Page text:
HARARE — A lot of expectations were heaped on Zimbabwe as they sat on the threshold of a rare series win against a top side, but they couldn’t summon the temperament to beat Pakistan, who came from behind to win the series 2-1.
Report by Crincinfo
The Results: Pakistan 260 for 6 (Shehzad 54, Misbah 67, Chatara 3-48) beat Zimbabwe 152 (Waller 48, Ajmal 2-15, Rehman 2-23) by 108 runs
While Zimbabwe’s bowlers did well to restrict Pakistan to a par score of 260, the batsmen failed to put up a fight.
Pakistan, in the process got a bogey off their backs by winning their first bilateral series in 10 years after the series was levelled (either 1-1 or 2-2) going in to the decider.
The match took place on the backdrop of a payments dispute that threatened a Zimbabwe boycott. The players put the distraction aside to take the field, but the batsmen were nowhere close to competitive despite encouraging signs even in Thursday’s defeat.
Zimbabwe’s hopes of chasing a rare series win against a top side took a blow as they lost six wickets before the 25th over, two of them being run-outs. Zimbabwe didn’t have the luxury of a solid stand by their openers, and they lost their way by losing four wickets for 21 runs.
Pakistan introduced spin as early as the second over and Mohammad Hafeez struck when Vusi Sibanda slogged him to deep midwicket where Umar Amin took a running catch.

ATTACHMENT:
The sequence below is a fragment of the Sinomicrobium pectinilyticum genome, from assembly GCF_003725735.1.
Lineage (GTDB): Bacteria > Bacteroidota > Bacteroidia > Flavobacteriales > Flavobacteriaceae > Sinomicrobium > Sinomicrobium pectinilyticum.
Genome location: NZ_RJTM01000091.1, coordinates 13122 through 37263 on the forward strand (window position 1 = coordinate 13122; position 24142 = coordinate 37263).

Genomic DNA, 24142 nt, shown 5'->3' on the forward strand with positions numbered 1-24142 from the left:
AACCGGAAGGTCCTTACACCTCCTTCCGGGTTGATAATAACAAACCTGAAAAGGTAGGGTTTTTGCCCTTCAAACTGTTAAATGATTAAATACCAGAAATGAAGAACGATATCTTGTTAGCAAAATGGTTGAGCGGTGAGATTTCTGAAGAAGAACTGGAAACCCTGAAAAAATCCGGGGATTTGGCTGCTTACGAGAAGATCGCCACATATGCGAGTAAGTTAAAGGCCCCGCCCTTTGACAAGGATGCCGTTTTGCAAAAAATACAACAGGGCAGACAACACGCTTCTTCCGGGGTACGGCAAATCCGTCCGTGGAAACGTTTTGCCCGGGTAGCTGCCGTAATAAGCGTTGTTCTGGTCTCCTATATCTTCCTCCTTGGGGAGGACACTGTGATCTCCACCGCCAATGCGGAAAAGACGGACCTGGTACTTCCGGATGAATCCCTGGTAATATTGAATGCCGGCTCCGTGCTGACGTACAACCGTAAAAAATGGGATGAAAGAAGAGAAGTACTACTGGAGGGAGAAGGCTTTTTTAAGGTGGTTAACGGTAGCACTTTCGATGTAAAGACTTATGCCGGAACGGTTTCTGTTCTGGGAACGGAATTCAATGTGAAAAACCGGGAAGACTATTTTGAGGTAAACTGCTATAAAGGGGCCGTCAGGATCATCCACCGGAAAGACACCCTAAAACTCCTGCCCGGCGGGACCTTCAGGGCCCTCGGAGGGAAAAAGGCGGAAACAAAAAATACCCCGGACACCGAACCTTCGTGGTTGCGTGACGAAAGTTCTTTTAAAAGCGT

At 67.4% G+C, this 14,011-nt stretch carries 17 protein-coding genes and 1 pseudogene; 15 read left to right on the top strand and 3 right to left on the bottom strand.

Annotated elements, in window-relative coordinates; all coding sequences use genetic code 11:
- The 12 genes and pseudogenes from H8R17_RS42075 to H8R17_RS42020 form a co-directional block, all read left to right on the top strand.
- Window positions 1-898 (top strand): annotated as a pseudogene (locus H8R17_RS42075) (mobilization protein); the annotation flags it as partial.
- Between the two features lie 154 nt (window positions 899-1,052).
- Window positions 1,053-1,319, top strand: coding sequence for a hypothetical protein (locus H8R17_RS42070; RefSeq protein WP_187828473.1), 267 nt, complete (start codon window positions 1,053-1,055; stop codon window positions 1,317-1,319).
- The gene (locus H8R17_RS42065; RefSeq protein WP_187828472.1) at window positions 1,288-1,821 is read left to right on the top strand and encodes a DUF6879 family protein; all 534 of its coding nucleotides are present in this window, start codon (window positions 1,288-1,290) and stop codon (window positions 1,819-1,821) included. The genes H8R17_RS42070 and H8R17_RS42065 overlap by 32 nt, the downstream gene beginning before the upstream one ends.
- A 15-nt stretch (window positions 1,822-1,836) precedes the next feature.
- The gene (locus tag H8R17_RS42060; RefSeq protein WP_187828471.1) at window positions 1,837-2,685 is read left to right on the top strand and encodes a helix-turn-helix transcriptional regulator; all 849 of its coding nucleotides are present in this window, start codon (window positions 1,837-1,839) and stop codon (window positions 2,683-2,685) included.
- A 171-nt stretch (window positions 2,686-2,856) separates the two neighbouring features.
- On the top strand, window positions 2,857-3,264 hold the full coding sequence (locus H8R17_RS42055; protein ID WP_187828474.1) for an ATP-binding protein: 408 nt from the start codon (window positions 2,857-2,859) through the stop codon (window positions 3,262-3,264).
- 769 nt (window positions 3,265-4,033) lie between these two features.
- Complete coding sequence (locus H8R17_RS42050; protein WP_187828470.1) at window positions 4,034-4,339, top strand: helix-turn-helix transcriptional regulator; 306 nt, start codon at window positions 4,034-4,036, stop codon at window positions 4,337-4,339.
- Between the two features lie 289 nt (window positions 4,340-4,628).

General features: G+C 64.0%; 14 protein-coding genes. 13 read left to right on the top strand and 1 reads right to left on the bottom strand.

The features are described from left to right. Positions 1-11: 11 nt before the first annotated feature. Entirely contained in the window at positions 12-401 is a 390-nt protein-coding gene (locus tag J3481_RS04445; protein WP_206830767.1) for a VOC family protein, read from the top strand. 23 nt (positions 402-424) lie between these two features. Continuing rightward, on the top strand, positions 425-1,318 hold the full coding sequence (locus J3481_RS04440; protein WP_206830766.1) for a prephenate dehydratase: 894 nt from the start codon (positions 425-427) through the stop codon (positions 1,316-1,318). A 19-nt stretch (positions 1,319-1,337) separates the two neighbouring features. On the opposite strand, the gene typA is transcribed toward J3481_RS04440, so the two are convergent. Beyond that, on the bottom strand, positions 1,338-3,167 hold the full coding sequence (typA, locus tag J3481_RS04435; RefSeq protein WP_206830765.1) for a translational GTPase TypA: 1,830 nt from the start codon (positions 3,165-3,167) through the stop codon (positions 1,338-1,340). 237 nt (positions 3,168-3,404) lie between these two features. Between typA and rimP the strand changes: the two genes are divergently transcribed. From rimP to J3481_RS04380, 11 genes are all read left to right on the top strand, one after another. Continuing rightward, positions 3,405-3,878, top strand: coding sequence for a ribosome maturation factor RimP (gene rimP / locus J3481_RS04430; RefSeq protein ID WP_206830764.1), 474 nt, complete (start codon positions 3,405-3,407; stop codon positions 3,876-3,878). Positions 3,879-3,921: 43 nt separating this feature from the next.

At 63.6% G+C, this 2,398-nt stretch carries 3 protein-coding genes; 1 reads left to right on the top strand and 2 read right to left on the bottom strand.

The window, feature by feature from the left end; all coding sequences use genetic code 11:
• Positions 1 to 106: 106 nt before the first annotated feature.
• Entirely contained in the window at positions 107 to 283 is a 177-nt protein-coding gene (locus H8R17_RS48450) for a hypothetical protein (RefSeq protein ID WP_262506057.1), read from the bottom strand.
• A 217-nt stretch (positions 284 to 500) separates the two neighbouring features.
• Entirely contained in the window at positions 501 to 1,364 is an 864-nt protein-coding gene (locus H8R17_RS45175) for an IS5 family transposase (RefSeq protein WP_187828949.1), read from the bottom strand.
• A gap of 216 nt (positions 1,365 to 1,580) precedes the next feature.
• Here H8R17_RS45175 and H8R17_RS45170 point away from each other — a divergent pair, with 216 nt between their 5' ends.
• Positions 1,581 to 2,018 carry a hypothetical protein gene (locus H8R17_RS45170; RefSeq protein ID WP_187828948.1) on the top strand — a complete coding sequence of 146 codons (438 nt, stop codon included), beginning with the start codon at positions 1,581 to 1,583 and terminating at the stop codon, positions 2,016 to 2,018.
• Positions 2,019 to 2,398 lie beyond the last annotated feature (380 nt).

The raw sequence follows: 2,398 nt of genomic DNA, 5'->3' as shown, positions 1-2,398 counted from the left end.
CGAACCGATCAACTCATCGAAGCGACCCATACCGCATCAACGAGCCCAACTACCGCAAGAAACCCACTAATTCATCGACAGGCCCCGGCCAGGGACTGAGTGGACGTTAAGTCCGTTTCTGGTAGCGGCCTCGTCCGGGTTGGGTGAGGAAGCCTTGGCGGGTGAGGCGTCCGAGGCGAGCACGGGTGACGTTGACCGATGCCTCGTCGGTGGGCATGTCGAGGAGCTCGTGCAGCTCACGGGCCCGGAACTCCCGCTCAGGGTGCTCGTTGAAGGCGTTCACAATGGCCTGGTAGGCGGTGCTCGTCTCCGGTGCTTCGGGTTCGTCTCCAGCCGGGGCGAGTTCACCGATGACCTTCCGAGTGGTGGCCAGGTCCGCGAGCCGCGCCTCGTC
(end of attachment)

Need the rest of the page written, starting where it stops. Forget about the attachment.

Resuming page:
Hamilton Masakadza, like he did in the second one-day international (ODI), showed a lot of promise with a couple of jaw-dropping boundaries off the seamers. Using the crease, he effortlessly lofted Junaid Khan over his head and the following ball pulled a six over deep square leg.
Seeing Mazakadza’s confidence against pace, Misbah-ul-Haq brought on Abdur Rehman’s spin the next over and he had immediate success, beating Masakadza in both flight and turn, and having him stumped.
Zimbabwe struggled to get back the momentum gained via the Masakadza-Taylor stand. Taylor had his moments where he swept the spinners and found the gaps, and had it not been for the calling, Zimbabwe would have a mainstay at the crease to put up a fight.
Sikandar Raza dropped the ball towards cover and set off, hesitated on seeing Misbah attack the ball, but carried on. Taylor was struggling amid the confusion and was dismissed via a direct hit.
Raza and Elton Chigumbura were lbw to Hafeez and Shahid Afridi repectively, the latter picking up his first wicket of the series. With all the specialist batsmen gone, except Waller, Zimbabwe were in need of a miracle.
Misbah started to find the boundary regularly after the 43rd over, shuffling across his crease and punishing the length deliveries. With Sarfraz Ahmed showing some urgency, Pakistan scored their last fifty in just 28 balls. Hafeez returned in the penultimate over to salvage as many runs as possible and, fortunately for Pakistan, was swift between the wickets after resting his hamstring.
Pakistan found that 244 was at least 20 short of challenging Zimbabwe in the first ODI. Having not won a deciding one-dayer after being level 1-1 or 2-2 in a bilateral series in the last ten years, the question was whether 260 would be enough to reverse that dubious record.